Cameras of the 1880s
Cameras of the 1890s
Kodak (original)1888
2 Kodak
3 Kodak
4 Kodak
3 Kodak Junior
4 Kodak Junior
4 Folding Kodak
5 Folding Kodak
5 Folding Kodak *
5 Folding Kdk stereo
6 Folding Kodak Impr
A Ordinary
B Ordinary
C Ordinary
B Daylight
C Daylight
3 Kodet
4 Kodet
3 Folding Kodet
4 Folding Kodet hor.
4 Folding Kodet ver.
4 Folding Kodet Jr.
4 Folding Kodet Spec
5 Folding Kodet
5 Folding Kodet Spec
Flat Folding Kodak
Boston Bulls-Eye
4x5 Boston Bulls-Eye
Pocket Kodak
2 Falcon
2 Bull's-Eye
2 Bull's Eye Special
2 Folding Bull's-Eye
3 Bull's-Eye
4 Bull's-Eye
4 Bull's-Eye Special
2 Bullet of 1895
2 Bullet Improved
2 Bullet Special
4 Bullet
4 Bullet Special '98
4 Bullet Special C
3 Cartridge Kodak
4 Cartridge Kodak
5 Cartridge Kodak
2 Plico / Flexo
2 Eureka
2 Eureka Junior
4 Eureka
3 Zenith
9x12 Zenith
4 Zenith
Cameras of the 1900s
Cameras of the 1910s
Anniversary Kodak
Elements in motion
Identify your Kodak
Users & cameras
Scheimpflug file
My articles
My photographs
Viewfinder photos

A Ordinary (1891)

The line of Ordinary Kodaks consists of the models A, B and C, the A Ordinary being the smallest with a picture size of 2.75 x 3.25 inch (7 x 8 cm).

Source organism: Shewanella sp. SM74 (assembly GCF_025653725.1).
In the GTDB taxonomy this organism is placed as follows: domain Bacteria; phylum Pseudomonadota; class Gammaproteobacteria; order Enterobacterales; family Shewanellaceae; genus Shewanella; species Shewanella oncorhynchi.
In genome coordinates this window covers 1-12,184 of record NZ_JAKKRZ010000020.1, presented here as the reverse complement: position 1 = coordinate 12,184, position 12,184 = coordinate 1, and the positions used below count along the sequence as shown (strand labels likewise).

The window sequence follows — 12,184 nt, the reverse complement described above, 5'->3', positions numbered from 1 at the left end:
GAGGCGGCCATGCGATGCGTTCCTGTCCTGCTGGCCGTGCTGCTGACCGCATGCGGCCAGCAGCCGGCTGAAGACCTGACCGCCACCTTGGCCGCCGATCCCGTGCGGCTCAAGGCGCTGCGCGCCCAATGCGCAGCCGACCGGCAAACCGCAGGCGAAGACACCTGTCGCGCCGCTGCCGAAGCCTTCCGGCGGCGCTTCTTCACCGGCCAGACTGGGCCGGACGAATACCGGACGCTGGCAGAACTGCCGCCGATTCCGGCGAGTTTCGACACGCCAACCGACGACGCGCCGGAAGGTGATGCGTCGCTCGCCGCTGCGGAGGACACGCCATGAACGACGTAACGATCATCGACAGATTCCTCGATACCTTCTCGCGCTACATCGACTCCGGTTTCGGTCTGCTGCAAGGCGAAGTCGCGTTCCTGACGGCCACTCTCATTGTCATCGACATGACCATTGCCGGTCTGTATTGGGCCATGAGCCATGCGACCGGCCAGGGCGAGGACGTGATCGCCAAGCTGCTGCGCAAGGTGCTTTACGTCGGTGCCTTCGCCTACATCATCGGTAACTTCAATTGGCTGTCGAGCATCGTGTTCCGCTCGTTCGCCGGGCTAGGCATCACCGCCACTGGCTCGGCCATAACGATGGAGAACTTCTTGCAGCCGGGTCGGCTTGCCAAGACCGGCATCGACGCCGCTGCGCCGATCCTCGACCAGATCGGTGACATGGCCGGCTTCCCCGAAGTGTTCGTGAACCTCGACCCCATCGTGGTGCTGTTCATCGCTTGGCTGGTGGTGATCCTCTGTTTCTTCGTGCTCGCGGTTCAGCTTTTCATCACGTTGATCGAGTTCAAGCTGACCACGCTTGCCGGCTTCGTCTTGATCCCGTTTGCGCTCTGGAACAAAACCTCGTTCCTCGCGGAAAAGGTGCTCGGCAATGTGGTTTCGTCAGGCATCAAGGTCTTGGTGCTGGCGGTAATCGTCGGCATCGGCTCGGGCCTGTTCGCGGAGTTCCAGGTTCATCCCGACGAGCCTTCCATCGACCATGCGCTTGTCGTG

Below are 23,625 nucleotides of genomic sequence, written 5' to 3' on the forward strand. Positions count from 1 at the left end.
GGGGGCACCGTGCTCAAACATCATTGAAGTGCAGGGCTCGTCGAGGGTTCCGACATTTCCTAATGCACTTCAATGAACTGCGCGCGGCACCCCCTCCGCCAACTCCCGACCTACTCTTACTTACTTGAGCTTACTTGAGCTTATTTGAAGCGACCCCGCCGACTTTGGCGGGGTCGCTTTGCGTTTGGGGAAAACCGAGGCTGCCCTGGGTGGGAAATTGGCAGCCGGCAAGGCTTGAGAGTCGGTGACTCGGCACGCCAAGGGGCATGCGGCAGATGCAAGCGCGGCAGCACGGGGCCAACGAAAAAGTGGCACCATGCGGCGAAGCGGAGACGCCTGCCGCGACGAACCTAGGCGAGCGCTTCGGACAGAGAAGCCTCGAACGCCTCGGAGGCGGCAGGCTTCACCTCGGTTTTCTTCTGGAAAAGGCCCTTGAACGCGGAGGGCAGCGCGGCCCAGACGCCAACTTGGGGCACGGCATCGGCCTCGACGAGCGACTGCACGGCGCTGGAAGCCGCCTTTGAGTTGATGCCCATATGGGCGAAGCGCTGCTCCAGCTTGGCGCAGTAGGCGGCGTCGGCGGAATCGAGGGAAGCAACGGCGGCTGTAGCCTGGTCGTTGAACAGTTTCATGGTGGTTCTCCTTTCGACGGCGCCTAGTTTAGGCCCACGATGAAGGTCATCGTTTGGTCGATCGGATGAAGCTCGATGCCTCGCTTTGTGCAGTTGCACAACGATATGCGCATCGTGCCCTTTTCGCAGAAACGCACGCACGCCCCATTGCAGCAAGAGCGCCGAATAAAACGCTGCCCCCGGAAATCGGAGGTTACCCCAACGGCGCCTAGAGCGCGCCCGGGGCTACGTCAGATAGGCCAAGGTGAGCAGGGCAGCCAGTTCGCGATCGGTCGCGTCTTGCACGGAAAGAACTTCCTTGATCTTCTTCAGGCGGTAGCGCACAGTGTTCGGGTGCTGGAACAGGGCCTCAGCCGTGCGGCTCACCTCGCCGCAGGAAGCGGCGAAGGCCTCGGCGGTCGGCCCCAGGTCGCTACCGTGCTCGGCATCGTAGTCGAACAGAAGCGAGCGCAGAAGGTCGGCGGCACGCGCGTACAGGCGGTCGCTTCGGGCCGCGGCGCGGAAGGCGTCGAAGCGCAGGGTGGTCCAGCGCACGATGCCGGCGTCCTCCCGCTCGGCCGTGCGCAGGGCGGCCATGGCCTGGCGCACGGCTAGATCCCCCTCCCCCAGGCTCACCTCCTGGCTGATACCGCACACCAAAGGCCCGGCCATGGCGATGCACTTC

The cameras were introduced in 1891 and discontinued in 1895. The $ 6 A Ordinary was the cheapest Kodak of its time and especially suitable for “young folks”, as the 1894 Kodak catalog says.

George Eastman had created a big market of amateur photographers with his original Kodak of 1888, but at a price of $ 25 the Kodak was no camera for “young folks”. With the A Ordinary he tried to reach the (older) children and create an even bigger market for his photographic products.
Only about 2050 cameras were produced, so it wasn’t a big seller. Eastman finally succeeded in his goal to provide a camera for children when he introduced the Brownie of 1900, which was a tremendous success.

The Ordinary Kodaks are closely related to the Daylight Kodaks. The big difference being that the Ordinaries had to be loaded with film in a darkroom while the Daylight Kodaks could be loaded in daylight with a special film in a lightproof box.

To reduce the costs of producing the Ordinaries, they were not covered with leather, like all other Kodaks. The wood finish was considered cheap in the 1890’s, but now these cameras are admired for their beauty. This, and their rarity, makes them quite expensive.

Salesman sample of a photo taken with a model A Ordinary or A Daylight camera.


Page from Buchanan's Complete Illustrated catalogue, photographic supplies, 1893.